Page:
The quadrennial ritual is underway again. No, I don't mean the presidential election. And I don't mean the political conventions. What I'm talking about is a ritual that can unite Americans of all political persuasions: the one in which everyone gets together and condemns the broadcast networks for not carrying more of the conventions in prime time.

This year, though, the usual condemnations of ABC, CBS and NBC feel oddly out of date. Time and technology are passing the critics by. The days are largely gone when the three broadcast networks could decide what the American people would watch -- and then get them to watch it. With the advent and expansion of cable and, more recently, the Internet -- including streaming video that looks a lot like television -- there are just too many alternatives available to the audience at all times of the day and night. Now you'll attract an audience only if what you have to offer is seen to be better than hundreds, indeed thousands, of alternatives.

We've moved from a media oligarchy to a media democracy. We've gone from a few programmers in New York and Los Angeles deciding what people will watch to the people themselves voting with their remote controls every night, really every minute, on what they want.

This changes fundamentally the decision a news division makes about what it covers. If we broadcast extended convention coverage when most Americans would rather be watching something else, our audiences will flock to the alternative programming. If the conventions themselves were as interesting as they were in 1948 or 1956 -- or even 1968 -- then we wouldn't have this problem. But as we all know too well, they aren't. As much as we might like to coerce people into watching what we think to be good for them, we simply don't have that power.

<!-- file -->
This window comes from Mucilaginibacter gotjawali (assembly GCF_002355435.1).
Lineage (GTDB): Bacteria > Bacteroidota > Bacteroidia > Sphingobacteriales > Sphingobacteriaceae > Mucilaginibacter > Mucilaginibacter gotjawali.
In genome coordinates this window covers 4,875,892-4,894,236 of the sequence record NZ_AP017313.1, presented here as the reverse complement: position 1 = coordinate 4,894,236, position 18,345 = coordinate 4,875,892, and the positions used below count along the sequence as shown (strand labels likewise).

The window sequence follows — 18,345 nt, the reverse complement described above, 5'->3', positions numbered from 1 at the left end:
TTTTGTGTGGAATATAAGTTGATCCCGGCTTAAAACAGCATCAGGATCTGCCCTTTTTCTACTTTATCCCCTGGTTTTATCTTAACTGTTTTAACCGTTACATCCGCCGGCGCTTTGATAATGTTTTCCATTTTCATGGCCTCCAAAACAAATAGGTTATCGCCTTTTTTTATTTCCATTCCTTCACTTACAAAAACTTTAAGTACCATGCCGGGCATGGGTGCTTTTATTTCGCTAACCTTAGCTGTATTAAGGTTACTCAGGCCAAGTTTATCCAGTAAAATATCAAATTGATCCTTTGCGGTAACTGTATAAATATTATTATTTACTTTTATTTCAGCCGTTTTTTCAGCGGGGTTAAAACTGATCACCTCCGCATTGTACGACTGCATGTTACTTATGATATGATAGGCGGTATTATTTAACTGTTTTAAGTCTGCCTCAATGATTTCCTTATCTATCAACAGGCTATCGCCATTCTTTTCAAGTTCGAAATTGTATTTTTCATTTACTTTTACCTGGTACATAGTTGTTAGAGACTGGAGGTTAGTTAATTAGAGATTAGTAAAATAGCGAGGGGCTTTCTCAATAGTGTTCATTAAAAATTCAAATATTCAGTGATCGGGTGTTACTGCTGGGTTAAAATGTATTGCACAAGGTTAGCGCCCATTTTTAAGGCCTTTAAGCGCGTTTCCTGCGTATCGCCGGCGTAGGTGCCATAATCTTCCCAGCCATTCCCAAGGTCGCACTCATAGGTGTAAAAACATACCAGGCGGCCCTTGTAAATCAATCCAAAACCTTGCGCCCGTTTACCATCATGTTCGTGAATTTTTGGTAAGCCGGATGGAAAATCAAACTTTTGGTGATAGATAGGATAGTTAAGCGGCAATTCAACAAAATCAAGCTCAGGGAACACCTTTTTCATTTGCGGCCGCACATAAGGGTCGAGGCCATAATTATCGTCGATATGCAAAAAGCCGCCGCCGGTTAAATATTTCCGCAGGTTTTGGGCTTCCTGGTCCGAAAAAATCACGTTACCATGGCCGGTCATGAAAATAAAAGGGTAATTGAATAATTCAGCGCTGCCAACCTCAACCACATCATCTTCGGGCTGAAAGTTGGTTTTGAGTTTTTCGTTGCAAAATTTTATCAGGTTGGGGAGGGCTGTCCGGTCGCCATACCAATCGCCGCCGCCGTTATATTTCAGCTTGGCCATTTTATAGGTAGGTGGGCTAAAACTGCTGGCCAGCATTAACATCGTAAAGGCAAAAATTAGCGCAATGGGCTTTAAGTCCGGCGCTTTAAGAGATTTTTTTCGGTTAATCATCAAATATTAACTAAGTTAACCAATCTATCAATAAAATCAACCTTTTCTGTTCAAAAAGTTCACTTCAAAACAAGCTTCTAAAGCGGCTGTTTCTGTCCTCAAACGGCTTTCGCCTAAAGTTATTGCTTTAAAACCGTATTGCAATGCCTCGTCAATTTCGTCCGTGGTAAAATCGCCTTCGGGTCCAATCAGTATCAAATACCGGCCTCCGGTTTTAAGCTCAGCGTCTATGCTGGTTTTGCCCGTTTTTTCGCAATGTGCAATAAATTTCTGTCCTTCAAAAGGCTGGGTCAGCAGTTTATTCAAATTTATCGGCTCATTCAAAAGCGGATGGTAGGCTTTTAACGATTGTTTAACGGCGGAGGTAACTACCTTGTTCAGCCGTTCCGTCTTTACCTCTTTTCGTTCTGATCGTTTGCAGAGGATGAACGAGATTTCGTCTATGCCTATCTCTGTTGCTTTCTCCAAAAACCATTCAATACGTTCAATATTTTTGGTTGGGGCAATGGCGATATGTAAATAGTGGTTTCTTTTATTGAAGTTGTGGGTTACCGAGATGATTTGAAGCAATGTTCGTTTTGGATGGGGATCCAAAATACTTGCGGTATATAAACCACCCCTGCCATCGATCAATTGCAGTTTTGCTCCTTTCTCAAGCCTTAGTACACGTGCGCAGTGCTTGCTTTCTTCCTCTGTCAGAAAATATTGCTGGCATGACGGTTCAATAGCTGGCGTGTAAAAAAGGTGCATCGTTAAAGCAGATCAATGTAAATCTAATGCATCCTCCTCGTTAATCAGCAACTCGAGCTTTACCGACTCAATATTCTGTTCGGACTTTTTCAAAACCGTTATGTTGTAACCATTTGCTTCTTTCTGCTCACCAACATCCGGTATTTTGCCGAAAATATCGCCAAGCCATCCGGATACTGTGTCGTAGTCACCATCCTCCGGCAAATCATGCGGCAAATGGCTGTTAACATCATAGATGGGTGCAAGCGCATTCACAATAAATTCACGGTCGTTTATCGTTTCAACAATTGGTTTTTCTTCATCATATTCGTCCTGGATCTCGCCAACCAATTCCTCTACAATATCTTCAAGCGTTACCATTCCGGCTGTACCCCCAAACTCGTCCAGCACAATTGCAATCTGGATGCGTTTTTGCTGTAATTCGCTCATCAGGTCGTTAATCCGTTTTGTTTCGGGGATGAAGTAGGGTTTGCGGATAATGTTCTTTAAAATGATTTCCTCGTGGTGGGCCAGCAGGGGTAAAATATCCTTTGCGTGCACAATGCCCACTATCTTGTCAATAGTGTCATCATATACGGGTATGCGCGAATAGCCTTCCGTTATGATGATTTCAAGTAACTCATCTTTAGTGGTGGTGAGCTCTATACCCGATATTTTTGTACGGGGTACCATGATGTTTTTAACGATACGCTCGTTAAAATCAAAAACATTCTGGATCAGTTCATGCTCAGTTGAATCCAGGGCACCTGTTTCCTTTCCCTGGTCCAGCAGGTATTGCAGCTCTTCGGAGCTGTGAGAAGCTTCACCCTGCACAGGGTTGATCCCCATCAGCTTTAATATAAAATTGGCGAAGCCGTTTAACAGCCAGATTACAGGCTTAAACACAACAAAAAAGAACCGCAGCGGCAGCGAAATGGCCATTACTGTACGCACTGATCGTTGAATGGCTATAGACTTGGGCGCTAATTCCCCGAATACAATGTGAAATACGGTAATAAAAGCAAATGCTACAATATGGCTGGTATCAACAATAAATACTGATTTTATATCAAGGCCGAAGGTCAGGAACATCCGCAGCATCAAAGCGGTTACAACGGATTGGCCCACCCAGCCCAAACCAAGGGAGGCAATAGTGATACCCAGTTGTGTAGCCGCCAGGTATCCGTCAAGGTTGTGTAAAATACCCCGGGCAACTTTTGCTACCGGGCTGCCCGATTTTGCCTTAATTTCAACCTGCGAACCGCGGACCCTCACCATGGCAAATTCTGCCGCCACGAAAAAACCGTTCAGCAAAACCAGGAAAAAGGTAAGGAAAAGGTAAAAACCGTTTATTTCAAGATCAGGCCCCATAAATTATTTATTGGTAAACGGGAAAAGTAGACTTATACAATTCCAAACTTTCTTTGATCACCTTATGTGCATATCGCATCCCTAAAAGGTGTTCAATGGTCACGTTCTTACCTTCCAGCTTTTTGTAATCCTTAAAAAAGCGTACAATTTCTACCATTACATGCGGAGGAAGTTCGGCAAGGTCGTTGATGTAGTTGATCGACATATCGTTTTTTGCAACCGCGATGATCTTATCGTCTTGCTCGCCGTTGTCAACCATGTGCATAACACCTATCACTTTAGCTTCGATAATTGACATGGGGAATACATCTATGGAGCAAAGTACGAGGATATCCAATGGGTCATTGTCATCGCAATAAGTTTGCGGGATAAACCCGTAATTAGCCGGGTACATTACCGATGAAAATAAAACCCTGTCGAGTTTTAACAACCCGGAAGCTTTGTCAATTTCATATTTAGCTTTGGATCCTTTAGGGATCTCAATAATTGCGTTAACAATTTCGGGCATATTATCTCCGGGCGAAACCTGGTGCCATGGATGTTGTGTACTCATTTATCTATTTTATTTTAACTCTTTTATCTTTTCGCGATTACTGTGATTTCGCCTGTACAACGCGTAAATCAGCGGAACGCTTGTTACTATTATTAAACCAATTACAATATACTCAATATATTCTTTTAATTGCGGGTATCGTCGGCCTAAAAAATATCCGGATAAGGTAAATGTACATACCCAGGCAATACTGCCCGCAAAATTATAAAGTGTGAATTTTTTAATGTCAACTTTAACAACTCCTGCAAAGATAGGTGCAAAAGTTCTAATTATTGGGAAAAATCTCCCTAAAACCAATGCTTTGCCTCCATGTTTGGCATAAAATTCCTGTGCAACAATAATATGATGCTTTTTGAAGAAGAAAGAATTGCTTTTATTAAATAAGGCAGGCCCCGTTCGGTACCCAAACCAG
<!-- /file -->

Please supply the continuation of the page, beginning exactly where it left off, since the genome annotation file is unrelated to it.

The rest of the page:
But the new technology also gives us tools that we never had before. Where we once had to make an up-or-down decision -- either take the event and present it on the full broadcast network or don't take it at all -- we now have an array of ways to reach our audiences. Cable news networks were the first to move us in this direction, and NBC was the first network to have the alternative of leaving its regular broadcast network programming alone and covering news events only on its cable channel.

This year we've taken it one step further. On ABC News Now, we're covering the conventions from gavel to gavel on a service that is available simultaneously in a variety of ways -- from over-the-air digital television to digital cable to the Internet to cell phones. The idea is simple: For those Americans who want to see the two conventions from beginning to end, we want to make it available to them wherever they are and on any device they choose to use. No longer does our audience have to come to us; we'll come to our audience.

Many see this as a good thing, giving the audience a much richer smorgasbord to choose from. In the case of ABC News, we'll be covering about 24 hours of the two conventions in prime time, either on the broadcast network or on our new service, compared with only eight hours four years ago. To be sure, it may not be quite as easy to find as when people had one television that effectively had three channels. But it's there for those who want it, whenever and however they want to get it.

Others may see all this as a bad thing and long for the "good old days" when three broadcast networks could bring the entire country to the collective hearth of the television for major events, such as the Apollo 11 moon landing or the funeral of President John F. Kennedy.

But whether you see it as good or bad, it is surely inevitable. Technology made possible the choice that we're confronting, and the American people have resoundingly voted in favor of that choice. We're not going back, any more than we're returning to a time before automobiles or electricity.

The challenge we face is how to take this new world of media and make it a new world for great journalism. We're being given an opportunity. There are no assurances of success. The splintering of the media has not, in the past, always led to stronger journalism. With intelligence, daring and a bit of luck, maybe we can do better this time. Maybe we can earn the audience's attention through the strength of our reporting and presentation, even when there are virtually unlimited choices.

The writer is president of ABC News.